And again, being LGPL, I’d expect to see it used by more commercial applications. Heck, it will now pass my policy and I’ll be able to include it in Wascana, and the SWT developers will also be allowed by their lawyers to write the port against it. Who knows…

But as I scout the horizon of desktop and mobile apps, I wonder if the apparent momentum away from C/C++ has become too great for this to make a significant splash, or will it just be a ripple. Maybe my head is too deep in WebKit these days and my view is getting tainted, but the web is slowly taking over. I guess the one thing Qt has going for it is a decent WebKit integration so maybe they can get the best of both worlds. Either way, it’s definitely time for me to take a deeper look at Qt (and it’s CDT integration, of course ;)).

Palm Pre and WebKit

I’ve been following the Palm Pre story a bit the last few days. While the technical details are still pretty sparse, it appears that one of my predictions for 2009 is already starting to happen.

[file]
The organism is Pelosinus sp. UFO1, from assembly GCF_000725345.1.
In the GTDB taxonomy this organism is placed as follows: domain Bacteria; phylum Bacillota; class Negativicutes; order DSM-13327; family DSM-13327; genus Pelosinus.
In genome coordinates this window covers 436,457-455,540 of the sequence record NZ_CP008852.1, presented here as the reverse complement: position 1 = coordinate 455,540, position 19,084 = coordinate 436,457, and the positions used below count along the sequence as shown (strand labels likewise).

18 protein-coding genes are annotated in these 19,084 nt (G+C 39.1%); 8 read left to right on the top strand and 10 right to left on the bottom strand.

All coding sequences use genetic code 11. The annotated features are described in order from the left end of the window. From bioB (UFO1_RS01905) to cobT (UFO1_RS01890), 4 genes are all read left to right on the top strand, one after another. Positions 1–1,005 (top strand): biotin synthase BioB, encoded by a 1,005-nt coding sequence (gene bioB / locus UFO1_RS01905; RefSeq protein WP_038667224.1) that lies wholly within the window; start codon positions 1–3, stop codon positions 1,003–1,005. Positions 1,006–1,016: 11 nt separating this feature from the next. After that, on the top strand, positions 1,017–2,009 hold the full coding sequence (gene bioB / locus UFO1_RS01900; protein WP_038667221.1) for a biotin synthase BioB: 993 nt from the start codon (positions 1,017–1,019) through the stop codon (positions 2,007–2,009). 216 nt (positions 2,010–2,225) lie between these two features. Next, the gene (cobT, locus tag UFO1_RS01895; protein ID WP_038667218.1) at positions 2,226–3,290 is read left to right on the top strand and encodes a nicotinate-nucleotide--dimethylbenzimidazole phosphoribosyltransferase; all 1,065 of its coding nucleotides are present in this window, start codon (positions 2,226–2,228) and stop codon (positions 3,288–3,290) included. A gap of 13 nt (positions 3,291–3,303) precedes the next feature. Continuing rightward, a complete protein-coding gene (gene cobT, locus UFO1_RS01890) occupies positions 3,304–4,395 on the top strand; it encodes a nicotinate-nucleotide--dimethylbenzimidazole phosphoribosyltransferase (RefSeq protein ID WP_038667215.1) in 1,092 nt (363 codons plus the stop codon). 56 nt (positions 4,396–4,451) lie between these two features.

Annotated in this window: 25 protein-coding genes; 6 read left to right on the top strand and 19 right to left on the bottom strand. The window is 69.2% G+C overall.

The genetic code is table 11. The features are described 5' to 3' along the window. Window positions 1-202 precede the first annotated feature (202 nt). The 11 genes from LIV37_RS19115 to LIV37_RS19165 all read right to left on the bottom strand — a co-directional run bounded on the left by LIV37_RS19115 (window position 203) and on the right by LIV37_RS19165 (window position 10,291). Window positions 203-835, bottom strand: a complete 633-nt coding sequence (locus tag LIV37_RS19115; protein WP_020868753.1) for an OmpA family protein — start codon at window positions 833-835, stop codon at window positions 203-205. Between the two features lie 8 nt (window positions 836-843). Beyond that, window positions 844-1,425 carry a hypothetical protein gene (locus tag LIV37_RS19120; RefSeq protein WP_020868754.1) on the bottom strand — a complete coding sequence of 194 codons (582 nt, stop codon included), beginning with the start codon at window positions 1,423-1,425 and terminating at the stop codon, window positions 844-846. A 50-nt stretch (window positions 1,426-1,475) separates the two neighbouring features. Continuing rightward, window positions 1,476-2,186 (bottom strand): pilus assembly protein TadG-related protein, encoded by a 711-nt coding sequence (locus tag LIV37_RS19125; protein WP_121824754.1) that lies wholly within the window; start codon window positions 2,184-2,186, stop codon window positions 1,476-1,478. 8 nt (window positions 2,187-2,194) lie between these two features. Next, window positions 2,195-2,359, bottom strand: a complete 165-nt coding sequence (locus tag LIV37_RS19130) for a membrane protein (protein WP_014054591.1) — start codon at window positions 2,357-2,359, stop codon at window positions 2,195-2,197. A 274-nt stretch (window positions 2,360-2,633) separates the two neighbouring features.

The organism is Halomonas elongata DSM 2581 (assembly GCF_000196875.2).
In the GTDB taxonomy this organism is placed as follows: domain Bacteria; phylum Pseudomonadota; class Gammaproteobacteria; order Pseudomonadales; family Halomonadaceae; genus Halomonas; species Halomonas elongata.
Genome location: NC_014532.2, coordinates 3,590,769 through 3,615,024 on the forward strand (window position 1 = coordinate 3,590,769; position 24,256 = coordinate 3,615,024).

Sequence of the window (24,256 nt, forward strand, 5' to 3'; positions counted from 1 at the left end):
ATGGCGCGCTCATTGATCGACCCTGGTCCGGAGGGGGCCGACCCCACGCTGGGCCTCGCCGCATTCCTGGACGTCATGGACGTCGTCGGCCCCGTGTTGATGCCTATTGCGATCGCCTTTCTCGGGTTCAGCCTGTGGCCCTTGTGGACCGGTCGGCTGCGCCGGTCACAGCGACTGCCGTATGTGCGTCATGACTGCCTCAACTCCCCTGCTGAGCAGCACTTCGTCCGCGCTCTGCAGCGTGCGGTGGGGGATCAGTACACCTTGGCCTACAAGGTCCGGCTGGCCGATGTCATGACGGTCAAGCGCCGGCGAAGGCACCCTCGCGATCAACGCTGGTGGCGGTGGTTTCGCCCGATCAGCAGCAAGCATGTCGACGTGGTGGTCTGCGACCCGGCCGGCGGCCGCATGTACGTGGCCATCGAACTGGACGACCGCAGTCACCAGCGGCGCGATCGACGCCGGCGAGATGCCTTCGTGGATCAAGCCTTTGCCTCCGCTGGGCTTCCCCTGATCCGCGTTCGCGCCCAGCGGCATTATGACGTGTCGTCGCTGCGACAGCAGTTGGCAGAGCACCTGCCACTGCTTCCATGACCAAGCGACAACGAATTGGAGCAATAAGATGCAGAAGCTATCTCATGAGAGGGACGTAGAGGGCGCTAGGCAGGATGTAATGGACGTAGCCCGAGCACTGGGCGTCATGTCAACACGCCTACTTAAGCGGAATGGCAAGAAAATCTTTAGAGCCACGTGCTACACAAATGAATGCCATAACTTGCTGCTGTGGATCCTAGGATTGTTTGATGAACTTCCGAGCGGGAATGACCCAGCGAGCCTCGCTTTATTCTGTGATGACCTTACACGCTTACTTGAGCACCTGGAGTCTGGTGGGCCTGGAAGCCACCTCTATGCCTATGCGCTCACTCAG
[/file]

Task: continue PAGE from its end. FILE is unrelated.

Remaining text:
My understanding, and I hope it isn’t coming from sources who are also using the same technique to guess at the architecture of this thing, is that the UI for the Palm is rendered totally using WebKit. It appears that the applications for this device are written in JavaScript and use HTML and maybe WebKit’s SVG support to render the graphics. Hell, maybe it’s even using Dojo to make things look really sharp.

If this is true, then it’s going to be a great test of how well this architecture works. I have my worries about how JavaScript scales and how easy it is to write traditional GUI apps, even handheld ones, using HTML as a rendering engine. But looking at the screenshots, it looks pretty awesome.